Omega-3 fatty acids and mental health

Omega-3 fatty acids and mental health. How is this related?

Omega-3 fatty acids are necessary for the normal functioning of our body. Their importance to health is very difficult to describe briefly, because these compounds are part of the membrane structure of each of our cells and perform many different functions, from suppressing inflammation to regulating the activity of more than a thousand different genes. Looking deeper into the effects of omega-3, it sometimes seems like a panacea that can solve all health problems. Of course, that's not true. Not all, but it can ease the course of many diseases, especially when it comes to the so-called "diseases of civilization", such as cardiovascular diseases, asthma, allergies, rheumatoid arthritis, autoimmune diseases, depression, etc., caused by a decrease in omega-3 consumption. Today I'm going to talk about the links between omega-3 and mental health and obesity.

What are omega-3 fatty acids and where can you find them?

Omega-3 is not a single compound. And their source is not just salmon or fish oil capsules. Omega-3 fatty acids are a family of unsaturated fatty acids, of which the most important for humans are alpha-linolenic acid (ALR), eicosapentaenoic acid (EPR) and docosahexaenoic acid (DHA). ALR is found in a variety of plant-based products. It is particularly rich in flaxseed and flaxseed oil, walnuts, and chia seeds. EPR and DHA are found in animal products. Fatty marine fish (salmon, mackerel, herring, etc.) have the most of them, but EPR and DHA are also found in many other animal products (molluscs, meat, eggs, milk, etc.), but in much smaller quantities.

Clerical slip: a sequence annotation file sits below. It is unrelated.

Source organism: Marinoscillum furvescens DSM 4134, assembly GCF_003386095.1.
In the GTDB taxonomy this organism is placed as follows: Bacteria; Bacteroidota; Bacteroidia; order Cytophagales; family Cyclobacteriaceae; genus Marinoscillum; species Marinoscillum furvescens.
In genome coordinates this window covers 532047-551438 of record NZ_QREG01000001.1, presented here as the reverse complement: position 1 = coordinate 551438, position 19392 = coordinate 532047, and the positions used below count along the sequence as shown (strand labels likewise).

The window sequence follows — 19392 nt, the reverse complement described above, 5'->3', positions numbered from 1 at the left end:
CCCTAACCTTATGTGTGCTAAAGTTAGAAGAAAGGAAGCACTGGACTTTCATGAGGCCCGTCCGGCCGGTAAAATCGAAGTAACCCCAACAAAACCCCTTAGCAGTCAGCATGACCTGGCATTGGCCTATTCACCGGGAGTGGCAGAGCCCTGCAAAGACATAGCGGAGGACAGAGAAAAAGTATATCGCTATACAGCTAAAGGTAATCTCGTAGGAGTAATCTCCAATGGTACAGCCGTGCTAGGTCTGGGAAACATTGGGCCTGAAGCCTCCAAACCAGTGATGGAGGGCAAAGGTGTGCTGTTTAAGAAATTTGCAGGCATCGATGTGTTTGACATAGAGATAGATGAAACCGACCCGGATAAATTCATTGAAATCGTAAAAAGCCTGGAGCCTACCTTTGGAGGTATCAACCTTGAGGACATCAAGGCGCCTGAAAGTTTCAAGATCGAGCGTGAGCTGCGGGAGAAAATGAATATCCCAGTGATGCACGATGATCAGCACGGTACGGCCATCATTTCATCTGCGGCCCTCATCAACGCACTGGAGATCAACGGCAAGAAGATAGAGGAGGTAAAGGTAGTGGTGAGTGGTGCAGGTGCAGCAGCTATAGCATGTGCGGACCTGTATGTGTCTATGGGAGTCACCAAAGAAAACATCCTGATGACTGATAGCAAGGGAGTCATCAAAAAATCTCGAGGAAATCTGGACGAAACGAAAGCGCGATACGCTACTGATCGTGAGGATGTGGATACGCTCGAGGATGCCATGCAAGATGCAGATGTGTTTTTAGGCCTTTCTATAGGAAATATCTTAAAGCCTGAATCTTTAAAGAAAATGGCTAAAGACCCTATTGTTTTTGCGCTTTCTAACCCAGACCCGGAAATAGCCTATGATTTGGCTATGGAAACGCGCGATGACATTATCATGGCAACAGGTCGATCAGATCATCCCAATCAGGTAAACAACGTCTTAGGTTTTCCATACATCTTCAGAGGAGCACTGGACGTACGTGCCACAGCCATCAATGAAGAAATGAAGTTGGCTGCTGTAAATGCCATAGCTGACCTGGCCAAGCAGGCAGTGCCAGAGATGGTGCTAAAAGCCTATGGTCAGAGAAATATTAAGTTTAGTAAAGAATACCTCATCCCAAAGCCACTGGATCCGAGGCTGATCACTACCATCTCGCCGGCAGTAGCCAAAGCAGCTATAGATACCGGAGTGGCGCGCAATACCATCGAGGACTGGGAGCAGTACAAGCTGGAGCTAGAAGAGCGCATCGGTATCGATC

ALR is a basic and essential omega-3 unsaturated acid. Our body cannot produce it by itself, so it must be obtained through food. Meanwhile, EPR and DHR can be made from ALR, so they are not classified as irreplaceable. Only one nuance - the volume of that production is very small: approximately 6 percent. ALR turns into EPR and less than 4 percent. - DHA. The majority of ALR (approximately 70 percent per week from intake) is converted into energy. In other words, fuel for our body. It is also very important to mention that how much ALR exceeds EPR and DHA depends on the amount of omega-6 (another family of unsaturated fatty acids that are abundant in meat products and vegetable oils such as sesame or sunflower; their excess promotes the development and progression of inflammation and related diseases ). A diet rich in Omega-6 can reduce the conversion of ALR into EPR and DHA by up to 50%.

Why does modern man lack omega-3? And what is the grass here?